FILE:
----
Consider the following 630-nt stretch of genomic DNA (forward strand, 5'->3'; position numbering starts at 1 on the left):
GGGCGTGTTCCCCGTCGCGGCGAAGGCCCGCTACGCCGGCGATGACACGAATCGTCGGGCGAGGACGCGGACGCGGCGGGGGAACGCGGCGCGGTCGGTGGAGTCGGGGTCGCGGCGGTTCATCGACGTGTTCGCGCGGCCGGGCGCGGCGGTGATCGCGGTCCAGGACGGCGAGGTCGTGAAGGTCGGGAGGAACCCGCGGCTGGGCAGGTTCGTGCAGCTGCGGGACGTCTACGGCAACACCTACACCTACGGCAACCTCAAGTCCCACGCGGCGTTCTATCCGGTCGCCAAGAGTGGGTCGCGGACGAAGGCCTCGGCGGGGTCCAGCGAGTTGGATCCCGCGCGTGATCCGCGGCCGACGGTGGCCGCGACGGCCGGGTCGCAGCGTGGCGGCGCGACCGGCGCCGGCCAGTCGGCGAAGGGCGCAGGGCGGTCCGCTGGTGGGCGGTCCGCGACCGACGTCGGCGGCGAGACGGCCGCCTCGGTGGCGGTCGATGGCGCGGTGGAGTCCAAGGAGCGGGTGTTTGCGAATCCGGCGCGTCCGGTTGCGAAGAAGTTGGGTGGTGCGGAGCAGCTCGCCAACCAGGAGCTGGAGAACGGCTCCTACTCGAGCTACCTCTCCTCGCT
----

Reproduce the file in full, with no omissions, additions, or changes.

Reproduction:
Consider the following 630-nt stretch of genomic DNA (forward strand, 5'->3'; position numbering starts at 1 on the left):
GGGCGTGTTCCCCGTCGCGGCGAAGGCCCGCTACGCCGGCGATGACACGAATCGTCGGGCGAGGACGCGGACGCGGCGGGGGAACGCGGCGCGGTCGGTGGAGTCGGGGTCGCGGCGGTTCATCGACGTGTTCGCGCGGCCGGGCGCGGCGGTGATCGCGGTCCAGGACGGCGAGGTCGTGAAGGTCGGGAGGAACCCGCGGCTGGGCAGGTTCGTGCAGCTGCGGGACGTCTACGGCAACACCTACACCTACGGCAACCTCAAGTCCCACGCGGCGTTCTATCCGGTCGCCAAGAGTGGGTCGCGGACGAAGGCCTCGGCGGGGTCCAGCGAGTTGGATCCCGCGCGTGATCCGCGGCCGACGGTGGCCGCGACGGCCGGGTCGCAGCGTGGCGGCGCGACCGGCGCCGGCCAGTCGGCGAAGGGCGCAGGGCGGTCCGCTGGTGGGCGGTCCGCGACCGACGTCGGCGGCGAGACGGCCGCCTCGGTGGCGGTCGATGGCGCGGTGGAGTCCAAGGAGCGGGTGTTTGCGAATCCGGCGCGTCCGGTTGCGAAGAAGTTGGGTGGTGCGGAGCAGCTCGCCAACCAGGAGCTGGAGAACGGCTCCTACTCGAGCTACCTCTCCTCGCT